Since its conception in various world football leagues in the early 2010s, VAR, or Video Assistant Referees, has become polarizing nuance to the longstanding game of football. For over a century, on-field referees have controlled the pace and fluidity of football games with calls made instantaneously against in-game rule infractions. After persistent lobbying from federations such as the Royal Netherlands Football Association and the Football Federation Australia and trials in a handful of major competitions, VAR supporters received a monumental bid of confidence from the global football community with VAR being written into the Laws of the Game by the International Football Association Board (IFAB).
Through a handful of recent conversations, its become apparent that fans are very passionate about VAR, whether they firmly believe in it or they despise its existence. This passion seems to emanate from contradicting desires for fair refereeing and for natural game fluidity. Each side cites real-game situations and develops specific visions for the future of the game in creating their stances.
Some fans feel as though those extra couple minutes spent ensuring that a correct call is made are fully justified and necessary for the modern game. They argue that the time lost will simply be added to the game’s penalty time and with all things considered, both the players and the fans will be most content with more accurate assessments of crucial plays. To them, football is an evolving game, and the technology surrounding the game should also be evolving. VAR is the next step in that evolution towards a better football.
Other fans cringe at the stop in gameplay. They berate the leagues that have put VAR into play such as the Bundesliga and, to a slightly lesser extent, the Champions League. They can’t stand that a referee, who may be hundreds of miles away, has the jurisdiction to make a controversial handball call when the on-field referee chose not to call it. They certainly don’t believe PSG defender Presnel Kimpembe committed a handball violation against Manchester United in the decisive Champions League Round of 16 match… and even if he did, they don’t want it called! To them, the right call is the initial call made on the pitch. That’s how football has always been and that’s the way that it always should be. A beautiful game that is as beautiful for its human greatness as it is for its human flaws.
The VAR argument is one that should have a place in the game for a long time – we see parallel situations spawning in other major sports leagues such as the NBA, which has also adopted new review policies to help ensure fair refereeing. I think the NFL could be a useful example of a league that has partially implemented video-review in the form of coach challenges. The challenge rule allows referees to review controversial and consequential plays but also turns the decision to review into a privilege for teams. This leaves coaches with the freedom to choose when they’d like to double-check the validity of an on-field call but also restricts the number of decisions that can be reviewed. The NFL also allows for a VAR-like wrinkle in the last two minutes of the second and fourth quarters, where on-field officials are notified if a decision warrants video-review. This mixed system should be analyzed for applicability by a global football community looking to improve on a quintessential development to their beautiful game.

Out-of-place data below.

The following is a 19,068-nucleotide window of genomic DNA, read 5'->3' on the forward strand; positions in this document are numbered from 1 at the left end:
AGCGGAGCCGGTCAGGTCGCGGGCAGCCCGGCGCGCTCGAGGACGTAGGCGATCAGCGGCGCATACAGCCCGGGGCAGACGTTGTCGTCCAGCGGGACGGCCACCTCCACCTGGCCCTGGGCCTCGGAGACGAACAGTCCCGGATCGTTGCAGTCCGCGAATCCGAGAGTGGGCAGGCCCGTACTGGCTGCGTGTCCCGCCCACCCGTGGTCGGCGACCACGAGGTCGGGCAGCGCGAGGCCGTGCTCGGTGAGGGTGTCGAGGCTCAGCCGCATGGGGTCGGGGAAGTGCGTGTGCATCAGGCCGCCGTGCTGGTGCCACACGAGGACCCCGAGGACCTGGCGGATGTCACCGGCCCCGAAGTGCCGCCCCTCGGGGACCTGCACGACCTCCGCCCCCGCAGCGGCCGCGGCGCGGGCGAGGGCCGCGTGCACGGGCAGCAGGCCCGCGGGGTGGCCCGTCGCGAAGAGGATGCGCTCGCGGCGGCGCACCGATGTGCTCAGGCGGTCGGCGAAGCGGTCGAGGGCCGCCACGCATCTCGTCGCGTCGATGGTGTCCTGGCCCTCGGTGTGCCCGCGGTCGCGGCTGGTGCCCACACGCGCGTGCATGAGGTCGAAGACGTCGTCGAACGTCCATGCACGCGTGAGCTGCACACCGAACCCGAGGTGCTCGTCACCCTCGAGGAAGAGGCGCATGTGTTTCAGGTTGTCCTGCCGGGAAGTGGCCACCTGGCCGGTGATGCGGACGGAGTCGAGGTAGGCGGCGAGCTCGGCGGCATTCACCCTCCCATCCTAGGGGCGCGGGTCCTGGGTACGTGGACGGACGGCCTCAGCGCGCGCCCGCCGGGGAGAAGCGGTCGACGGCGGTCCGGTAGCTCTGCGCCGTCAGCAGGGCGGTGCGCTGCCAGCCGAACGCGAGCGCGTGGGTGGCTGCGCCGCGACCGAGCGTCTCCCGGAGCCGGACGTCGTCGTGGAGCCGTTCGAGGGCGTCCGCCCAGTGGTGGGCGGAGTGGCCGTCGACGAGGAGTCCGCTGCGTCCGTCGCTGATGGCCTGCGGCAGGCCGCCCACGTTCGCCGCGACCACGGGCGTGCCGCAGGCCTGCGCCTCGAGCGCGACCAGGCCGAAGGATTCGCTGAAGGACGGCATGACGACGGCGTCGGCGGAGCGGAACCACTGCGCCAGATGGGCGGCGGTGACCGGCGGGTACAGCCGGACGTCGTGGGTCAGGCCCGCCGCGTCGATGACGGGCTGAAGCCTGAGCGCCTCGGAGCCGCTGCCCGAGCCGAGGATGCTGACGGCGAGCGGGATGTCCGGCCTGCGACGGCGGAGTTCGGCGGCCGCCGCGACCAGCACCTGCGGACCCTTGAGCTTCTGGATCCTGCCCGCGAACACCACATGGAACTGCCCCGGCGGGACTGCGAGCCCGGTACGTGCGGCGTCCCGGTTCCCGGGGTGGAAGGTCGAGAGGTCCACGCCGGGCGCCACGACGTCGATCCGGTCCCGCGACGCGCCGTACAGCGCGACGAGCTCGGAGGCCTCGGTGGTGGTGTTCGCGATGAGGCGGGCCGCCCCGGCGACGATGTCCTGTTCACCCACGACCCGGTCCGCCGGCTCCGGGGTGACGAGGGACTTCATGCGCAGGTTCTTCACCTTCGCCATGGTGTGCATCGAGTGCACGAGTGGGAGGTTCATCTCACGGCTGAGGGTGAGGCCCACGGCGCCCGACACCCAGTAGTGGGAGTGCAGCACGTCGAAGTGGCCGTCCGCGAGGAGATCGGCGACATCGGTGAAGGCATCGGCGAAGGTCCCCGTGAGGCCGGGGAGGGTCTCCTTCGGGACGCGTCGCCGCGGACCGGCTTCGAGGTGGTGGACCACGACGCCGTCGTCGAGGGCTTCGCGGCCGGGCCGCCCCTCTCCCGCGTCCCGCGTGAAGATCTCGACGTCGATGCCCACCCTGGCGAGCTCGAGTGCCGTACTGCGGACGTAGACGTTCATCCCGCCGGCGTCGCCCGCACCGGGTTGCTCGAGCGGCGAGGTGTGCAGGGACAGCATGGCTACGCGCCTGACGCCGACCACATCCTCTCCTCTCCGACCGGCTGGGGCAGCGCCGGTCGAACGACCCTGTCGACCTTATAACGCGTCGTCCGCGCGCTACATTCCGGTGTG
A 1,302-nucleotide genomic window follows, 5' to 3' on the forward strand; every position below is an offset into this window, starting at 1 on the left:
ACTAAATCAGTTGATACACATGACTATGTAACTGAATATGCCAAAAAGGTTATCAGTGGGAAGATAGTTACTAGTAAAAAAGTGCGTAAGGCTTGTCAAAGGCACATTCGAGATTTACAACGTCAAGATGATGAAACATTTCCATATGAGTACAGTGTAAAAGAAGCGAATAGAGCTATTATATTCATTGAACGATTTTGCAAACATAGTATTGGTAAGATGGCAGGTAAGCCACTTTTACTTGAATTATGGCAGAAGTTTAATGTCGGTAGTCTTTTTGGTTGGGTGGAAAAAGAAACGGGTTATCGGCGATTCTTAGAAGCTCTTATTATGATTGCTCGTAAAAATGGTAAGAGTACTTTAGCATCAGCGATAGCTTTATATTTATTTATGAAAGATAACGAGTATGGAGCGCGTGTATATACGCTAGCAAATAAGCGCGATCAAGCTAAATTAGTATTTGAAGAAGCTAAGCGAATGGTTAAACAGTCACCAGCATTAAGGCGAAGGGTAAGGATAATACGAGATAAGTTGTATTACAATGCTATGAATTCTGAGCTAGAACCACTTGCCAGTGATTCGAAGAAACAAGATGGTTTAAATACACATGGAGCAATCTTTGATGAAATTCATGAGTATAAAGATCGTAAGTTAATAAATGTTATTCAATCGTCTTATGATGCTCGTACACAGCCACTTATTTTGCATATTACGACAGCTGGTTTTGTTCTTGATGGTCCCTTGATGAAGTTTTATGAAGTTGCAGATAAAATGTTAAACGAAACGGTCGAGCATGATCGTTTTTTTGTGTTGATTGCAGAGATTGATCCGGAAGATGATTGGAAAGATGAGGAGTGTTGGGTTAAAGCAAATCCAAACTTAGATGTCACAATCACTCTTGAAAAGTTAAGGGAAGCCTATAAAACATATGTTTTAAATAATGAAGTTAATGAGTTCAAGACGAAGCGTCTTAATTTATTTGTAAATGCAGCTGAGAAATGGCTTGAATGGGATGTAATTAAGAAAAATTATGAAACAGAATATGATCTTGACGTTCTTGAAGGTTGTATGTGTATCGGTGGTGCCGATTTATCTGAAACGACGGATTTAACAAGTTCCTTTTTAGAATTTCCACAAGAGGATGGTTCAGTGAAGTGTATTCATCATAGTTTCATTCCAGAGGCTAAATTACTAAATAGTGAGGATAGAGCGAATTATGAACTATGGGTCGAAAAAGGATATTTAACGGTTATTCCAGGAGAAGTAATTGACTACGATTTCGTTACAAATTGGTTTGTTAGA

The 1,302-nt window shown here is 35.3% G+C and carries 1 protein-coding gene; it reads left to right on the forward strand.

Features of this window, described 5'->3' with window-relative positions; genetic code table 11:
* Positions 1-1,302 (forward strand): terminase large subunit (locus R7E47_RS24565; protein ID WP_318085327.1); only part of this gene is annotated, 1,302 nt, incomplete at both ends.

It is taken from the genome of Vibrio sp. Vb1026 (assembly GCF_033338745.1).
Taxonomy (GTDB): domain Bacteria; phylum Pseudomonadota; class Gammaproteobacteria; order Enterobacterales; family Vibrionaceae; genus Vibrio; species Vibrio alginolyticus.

Football is not just a game of 22 players kicking an inflated pig’s bladder around a field, it is about those 22 players being cheered on by thousands of fans.
The problem with VAR is that it interrupts the flow of the game and fans have an uncomfortable nagging feeling following them around that the action will be stopped for some infringement that happened five, ten, twelve or twenty minutes ago, regardless of what is happening on the pitch at that moment.
VAR’s other rmain problem despite all its fancy technology is that decisions are still made by humans and their personal viewpoints upon what occurred during that infringement.
The biggest disappointment is that fans are left with a feeling that they have no idea what has happened during the game
New rules and procedures arising in soccer federations are always controversial. Every new addition is met with incredulity and anticipation, a mixed bag of feelings resulting in a split in the fan base. The feelings towards the changes are subject to (often weekly) radical swings: whereas it may have costed your team 3 points the previous week , it may grant your team 3 points this week. The chief problem with VAR is that even though is completely accurate in some respects, such as the offside rule, it leaves many degrees of freedom in any other call. The referee can still botch a call upon review, but now he can take more time.
I wonder what is next. I could foresee a future in which the rulings are not made by a single main referee; perhaps a panel of referees that vote on which way it should go. The future of refereeing is hard to predict and I am not so sure that fans are completely on board with the idea of taking the unpredictability out of the game if the direction is towards more advanced reviewing systems. Let’s see where it goes.